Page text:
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Saturday, Jun 23, 2018
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Sun City Center Amateur Radio Club prepares for hurricane season

SUN CITY CENTER – In the event of a catastrophic emergency, the Sun City Center Amateur Radio Club is this community’s link to the world. After more than 30 years of service, club volunteers stand ready 24/7 to help during times of crisis.

Although it’s not known where the term originated, these amateur radio operators are frequently referred to as “ham” operators. The club has more than 80 male and female members licensed by the Federal Communications Commission. To assist the Federal Emergency Management Agency (FEMA) during hurricanes and others emergencies in our area, the hams complete several courses for certification and receive ongoing rigorous training. Currently 28 members of the group are certified by FEMA and comprise the hub of emergency operations in Sun City Center.

Club President Rick Sochon first joined the local hams seven years ago. The retired aerospace engineer was honored to do so, he said. Known as Doc Flush by his coworkers after working on a $1.2 million toilet for the international space station, he enjoys sharing stories with the other volunteer hams.

Sochon recently met with 14 community leaders to discuss and coordinate the 2014 emergency plan for Kings Point and Sun City Center. The group included representatives of the SCC United Methodist Church, Hillsborough County Sheriff’s Office, Hillsborough County Office of Emergency Management, Kings Point Condominium Owners Association, First Service, Kings Point Radio Club, Kings Point Security, Samaritan Services, SCC Community Association and the SCC Area Chamber of Commerce. Home base for the operation is in the Community Association’s maintenance facility behind the Atrium building.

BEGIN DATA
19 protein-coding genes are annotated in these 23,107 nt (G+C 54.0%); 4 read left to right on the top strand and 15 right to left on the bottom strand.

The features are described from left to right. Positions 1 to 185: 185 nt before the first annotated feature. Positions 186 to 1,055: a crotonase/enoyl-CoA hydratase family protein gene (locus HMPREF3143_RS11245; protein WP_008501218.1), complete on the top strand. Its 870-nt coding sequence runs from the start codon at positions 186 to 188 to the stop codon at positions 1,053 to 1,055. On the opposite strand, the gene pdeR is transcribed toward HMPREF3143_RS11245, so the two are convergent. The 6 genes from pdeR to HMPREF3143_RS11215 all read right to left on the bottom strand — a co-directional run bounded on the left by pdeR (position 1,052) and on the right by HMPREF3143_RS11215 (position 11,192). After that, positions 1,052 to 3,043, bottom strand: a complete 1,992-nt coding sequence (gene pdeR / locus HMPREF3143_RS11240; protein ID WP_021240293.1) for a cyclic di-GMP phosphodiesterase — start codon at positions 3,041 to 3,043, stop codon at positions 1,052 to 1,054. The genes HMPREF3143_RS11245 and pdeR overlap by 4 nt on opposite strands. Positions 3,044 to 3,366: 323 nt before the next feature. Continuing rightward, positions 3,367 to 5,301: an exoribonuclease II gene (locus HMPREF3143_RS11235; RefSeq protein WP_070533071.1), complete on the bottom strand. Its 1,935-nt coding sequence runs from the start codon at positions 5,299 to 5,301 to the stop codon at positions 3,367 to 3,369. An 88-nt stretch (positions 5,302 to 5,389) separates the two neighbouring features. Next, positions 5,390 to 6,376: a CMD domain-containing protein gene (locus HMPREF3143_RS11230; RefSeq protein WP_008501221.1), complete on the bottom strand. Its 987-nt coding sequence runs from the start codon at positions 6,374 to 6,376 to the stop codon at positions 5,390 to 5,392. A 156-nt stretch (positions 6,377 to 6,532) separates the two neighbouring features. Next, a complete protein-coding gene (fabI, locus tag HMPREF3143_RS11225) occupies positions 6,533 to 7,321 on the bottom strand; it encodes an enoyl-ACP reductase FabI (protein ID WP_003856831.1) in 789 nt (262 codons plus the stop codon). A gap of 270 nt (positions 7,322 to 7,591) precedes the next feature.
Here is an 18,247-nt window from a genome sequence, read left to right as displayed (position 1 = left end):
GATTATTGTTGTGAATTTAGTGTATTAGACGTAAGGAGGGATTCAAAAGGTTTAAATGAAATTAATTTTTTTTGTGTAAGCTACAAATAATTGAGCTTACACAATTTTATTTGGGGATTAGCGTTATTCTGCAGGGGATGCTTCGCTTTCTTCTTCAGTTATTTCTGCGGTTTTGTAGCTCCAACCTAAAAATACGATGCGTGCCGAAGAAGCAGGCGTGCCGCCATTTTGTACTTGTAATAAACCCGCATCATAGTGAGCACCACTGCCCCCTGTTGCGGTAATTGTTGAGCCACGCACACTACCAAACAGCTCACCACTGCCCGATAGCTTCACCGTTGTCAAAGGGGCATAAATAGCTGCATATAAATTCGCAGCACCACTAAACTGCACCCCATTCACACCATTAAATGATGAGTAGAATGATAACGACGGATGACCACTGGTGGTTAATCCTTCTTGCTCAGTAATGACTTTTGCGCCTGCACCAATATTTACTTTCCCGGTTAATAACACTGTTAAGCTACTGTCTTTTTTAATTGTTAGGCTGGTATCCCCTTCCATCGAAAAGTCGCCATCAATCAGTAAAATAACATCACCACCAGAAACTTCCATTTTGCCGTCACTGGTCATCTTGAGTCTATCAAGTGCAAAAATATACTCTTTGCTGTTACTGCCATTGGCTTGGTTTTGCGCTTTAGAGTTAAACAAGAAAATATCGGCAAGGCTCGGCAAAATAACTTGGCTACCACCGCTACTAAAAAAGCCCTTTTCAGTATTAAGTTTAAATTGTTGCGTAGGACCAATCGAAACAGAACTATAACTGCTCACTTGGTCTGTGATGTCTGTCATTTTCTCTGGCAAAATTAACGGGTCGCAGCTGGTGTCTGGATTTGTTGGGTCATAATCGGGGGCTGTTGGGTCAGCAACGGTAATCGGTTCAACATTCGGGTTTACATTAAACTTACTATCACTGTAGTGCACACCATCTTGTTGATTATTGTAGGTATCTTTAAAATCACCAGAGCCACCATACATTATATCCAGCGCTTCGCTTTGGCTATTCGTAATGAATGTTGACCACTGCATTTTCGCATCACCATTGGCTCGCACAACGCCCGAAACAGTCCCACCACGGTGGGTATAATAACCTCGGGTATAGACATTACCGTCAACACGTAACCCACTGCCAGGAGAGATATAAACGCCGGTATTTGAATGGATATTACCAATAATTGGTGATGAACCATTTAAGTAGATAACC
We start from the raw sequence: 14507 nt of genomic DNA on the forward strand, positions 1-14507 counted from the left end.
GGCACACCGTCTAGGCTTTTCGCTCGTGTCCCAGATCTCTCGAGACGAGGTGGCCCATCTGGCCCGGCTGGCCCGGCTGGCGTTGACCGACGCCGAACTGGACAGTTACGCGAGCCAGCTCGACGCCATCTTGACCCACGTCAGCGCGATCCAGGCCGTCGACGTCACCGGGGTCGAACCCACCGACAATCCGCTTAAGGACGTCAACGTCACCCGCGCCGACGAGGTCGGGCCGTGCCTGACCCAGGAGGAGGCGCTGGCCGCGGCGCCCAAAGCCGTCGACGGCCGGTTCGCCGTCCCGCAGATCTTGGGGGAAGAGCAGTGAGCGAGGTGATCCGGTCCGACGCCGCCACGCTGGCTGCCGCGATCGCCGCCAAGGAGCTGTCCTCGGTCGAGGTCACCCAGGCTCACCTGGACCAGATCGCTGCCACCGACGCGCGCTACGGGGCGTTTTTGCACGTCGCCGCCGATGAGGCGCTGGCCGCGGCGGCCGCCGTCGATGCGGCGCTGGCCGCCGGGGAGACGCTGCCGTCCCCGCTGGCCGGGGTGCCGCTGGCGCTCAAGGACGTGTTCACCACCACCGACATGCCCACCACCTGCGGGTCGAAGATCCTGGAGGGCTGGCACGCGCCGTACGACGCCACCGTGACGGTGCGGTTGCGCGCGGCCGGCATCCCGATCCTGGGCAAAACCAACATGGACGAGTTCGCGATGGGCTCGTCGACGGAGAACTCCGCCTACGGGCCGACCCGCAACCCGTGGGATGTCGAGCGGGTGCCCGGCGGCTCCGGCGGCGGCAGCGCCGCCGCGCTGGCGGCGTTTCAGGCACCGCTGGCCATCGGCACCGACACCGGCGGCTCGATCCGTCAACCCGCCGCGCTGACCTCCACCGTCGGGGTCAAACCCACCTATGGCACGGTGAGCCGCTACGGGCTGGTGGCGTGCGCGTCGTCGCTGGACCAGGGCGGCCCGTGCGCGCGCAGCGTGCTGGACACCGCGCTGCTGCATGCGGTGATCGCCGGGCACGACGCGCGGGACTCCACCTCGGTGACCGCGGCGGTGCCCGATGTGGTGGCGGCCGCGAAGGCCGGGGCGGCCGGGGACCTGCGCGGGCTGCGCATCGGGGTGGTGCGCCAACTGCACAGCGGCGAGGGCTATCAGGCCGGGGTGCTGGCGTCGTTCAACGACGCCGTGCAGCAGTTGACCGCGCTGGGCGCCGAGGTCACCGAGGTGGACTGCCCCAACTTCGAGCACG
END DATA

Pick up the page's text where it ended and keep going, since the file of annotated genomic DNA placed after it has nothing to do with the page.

“Each day area ham operators run a check of their radios with the home base to ensure we are all prepared for the unexpected,” Sochon said, adding that volunteering is a give-back for all he’s received. “I had a sensible career and enjoy volunteering for the Geek Squad in Sun City Center in my spare time,” he said.

If Sun City Center loses power, the community’s hams provide a base radio frequency from the base center, which allows the rescue squad, sheriff’s department, South Bay Hospital, FEMA and out-of-state power repair teams to communicate immediately on the same radio frequency. The club’s FEMA-certified operators work in the field inside interstate repair trucks and rescue squad vehicles and at South Bay Hospital and the local sheriff’s office. Any requests for food, water, equipment and supplies can then be relayed between agencies without confusion or delay.

“It’s a little-known fact that only 1 percent of every 10,000 residents (in this community) have emergency food supplies in their pantries,” Sochon said. “Prince of Peace is the main source of food and water during an emergency and our operators help coordinate their efforts with providing communication between various teams,” he said.

Critical infrastructure issues like restoring power, checking on resident safety and basic needs like food and water are addressed first. After the community is stabilized the hams provide communication services to locals who are trying to get messages to their loved ones around the world. Incoming and outgoing messages, faxes and emails are made possible with the dedication of these volunteers.

Disaster and emergency information for Sun City Center and Kings Point disaster plans can be accessed on www.w1wab.com. The website provides information on setting up a home disaster kit, where to find a shelter and food supplies and where to take your pets, if necessary.

Membership in the Sun City Center Amateur Radio Club is $15 a year. Members meet the first Tuesday of every month at 2 p.m. at Community Hall, 1910 Pebble Beach Blvd. S. The public is welcome.

For additional information, visit www.sccarc.info.

Dosi Loverro is a freelance writer who can be reached at [email protected]

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